6N: Laidlaw sends Scotland soaring to victory after faltering start

If one man deserves most credit for the win, it has to be Laidlaw

Huw Jones scores Scotland's second try.
Huw Jones scores Scotland's second try. Image: © Craig Watson - www.craigwatson.co.uk

Scotland 32

France 26


YOU don’t give teams of France’s quality a 10-point lead if you’re going to have a chance of winning the game. Well, not very often anyway.

The reason why Scotland won this one was not only because the French were never able to emulate that explosive start, but also because the Scots themselves arm-wrestled their way back into contention, steadily exerting more and more control on proceedings against opponents who were increasingly unable to think on their feet the longer the game went on. For all that France were the better team in the first half and remained dangerous for almost all of the second, it was therefore a deserved win for Gregor Townsend’s team, and indeed for the coach himself, who was bold enough to take off Finn Russell in the closing stages and move Greig Laidlaw to stand-off when Ali Price came off the bench.

If one man deserves most credit for the win, however, it has to be Laidlaw himself. The former captain converted both Scotland’s tries, scored by Sean Maitland and Huw Jones, and added six penalties for a personal tally of 22 points and a 100 per cent record with the boot.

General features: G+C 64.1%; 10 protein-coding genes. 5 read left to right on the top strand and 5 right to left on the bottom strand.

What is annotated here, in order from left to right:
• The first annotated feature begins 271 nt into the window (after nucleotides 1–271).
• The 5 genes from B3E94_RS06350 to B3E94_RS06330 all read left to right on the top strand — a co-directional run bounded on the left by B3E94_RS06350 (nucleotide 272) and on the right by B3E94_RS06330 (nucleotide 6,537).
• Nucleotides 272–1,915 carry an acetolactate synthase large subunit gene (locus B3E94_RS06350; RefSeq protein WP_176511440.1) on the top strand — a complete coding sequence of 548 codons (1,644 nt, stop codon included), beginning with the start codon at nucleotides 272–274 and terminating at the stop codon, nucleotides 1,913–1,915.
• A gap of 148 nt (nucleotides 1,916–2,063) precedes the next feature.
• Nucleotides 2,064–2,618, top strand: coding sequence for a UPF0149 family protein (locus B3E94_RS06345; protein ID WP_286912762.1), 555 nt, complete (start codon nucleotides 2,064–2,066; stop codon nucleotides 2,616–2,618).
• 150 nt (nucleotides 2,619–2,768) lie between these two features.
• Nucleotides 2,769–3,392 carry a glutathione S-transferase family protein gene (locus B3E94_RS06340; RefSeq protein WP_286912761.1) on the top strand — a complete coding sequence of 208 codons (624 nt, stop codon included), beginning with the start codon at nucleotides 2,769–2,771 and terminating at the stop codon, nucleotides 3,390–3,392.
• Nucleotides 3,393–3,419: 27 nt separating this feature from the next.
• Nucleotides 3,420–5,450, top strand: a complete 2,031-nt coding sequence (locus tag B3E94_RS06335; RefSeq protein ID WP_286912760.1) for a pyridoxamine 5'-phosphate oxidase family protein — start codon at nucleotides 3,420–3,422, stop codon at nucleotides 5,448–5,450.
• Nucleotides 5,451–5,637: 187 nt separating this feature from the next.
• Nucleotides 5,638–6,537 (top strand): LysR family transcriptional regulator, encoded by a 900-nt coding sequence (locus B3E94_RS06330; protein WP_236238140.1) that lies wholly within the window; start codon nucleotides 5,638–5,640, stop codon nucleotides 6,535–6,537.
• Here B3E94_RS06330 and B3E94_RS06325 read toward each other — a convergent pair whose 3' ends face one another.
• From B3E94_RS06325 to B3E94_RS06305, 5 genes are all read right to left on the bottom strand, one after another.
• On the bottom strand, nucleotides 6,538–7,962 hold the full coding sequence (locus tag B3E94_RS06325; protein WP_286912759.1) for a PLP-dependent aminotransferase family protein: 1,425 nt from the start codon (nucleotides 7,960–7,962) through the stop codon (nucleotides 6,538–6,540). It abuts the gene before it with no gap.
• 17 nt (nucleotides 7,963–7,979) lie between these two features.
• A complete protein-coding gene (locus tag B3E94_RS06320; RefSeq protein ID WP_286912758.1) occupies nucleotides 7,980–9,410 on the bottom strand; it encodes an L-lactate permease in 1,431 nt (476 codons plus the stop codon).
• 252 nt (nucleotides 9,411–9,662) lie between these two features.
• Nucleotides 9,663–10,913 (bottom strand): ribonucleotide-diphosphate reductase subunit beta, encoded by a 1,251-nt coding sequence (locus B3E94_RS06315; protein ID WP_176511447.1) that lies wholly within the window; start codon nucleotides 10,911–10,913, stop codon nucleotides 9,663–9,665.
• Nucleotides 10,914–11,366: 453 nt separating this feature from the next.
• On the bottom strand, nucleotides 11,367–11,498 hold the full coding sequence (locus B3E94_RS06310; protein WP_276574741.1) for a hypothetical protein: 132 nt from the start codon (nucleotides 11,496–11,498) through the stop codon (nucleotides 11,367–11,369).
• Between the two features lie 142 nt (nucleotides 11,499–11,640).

The contribution of those three and the rest of the pack helped restrict the amount of front-foot ball at France’s disposal, while the backs also defended with increasing tenacity as the game went on. When it comes to playing England, however, Scotland know they are unlikely to be offered a second chance to get back into the match. In other words, while, apart from the baleful beginning, this was an improved performance on the loss to Wales, further improvement will be needed if we are to see the Calcutta Cup won on Saturday week.

Scotland achieved the improbable in those early stages, by beginning the game even more poorly than they had done in Cardiff. With barely three minutes played there seemed to be no immediate danger when a loose pass from Geoffrey Doumayrou missed his fellow-centre Remi Lamerat and bounced out to the right wing. But Teddy Thomas swiftly turned an innocuous position into an incisive attack, slipping all too easily past a feeble attempt at a tackle from Russell, evading Peter Horne, then gliding inside Stuart Hogg to touch down behind the posts. Maxime Machenaud converted, then added another three points in the 10th minute after John Barclay had been penalised, and Scotland had still not had anything amounting to a half-decent attack.

That changed a couple of minutes later, however, when Hogg kicked through to deep inside the French 22, forcing Thomas to come across to cover and escort the ball into touch. Scotland’s lineout drive was halted, but Gray and Gilchrist helped spread the ball left, where Russell was well positioned to give the scoring pass to Maitland. Laidlaw converted, and we had a match on our hands again.

The home side saw a lot of the ball in the ensuing quarter of an hour, and kicked a lot of it away – including one languid effort from Russell that went out on the full. France’s kicks, by contrast, were far more dangerous, as Thomas proved with his second try after 26 minutes.

The winger’s chip over the top left Maitland stranded, and although Laidlaw was back to cover, the bounce evaded the scrum-half. That allowed Thomas just to keep on running, pick it up and again touch down to leave Machenaud a simple task with the conversion.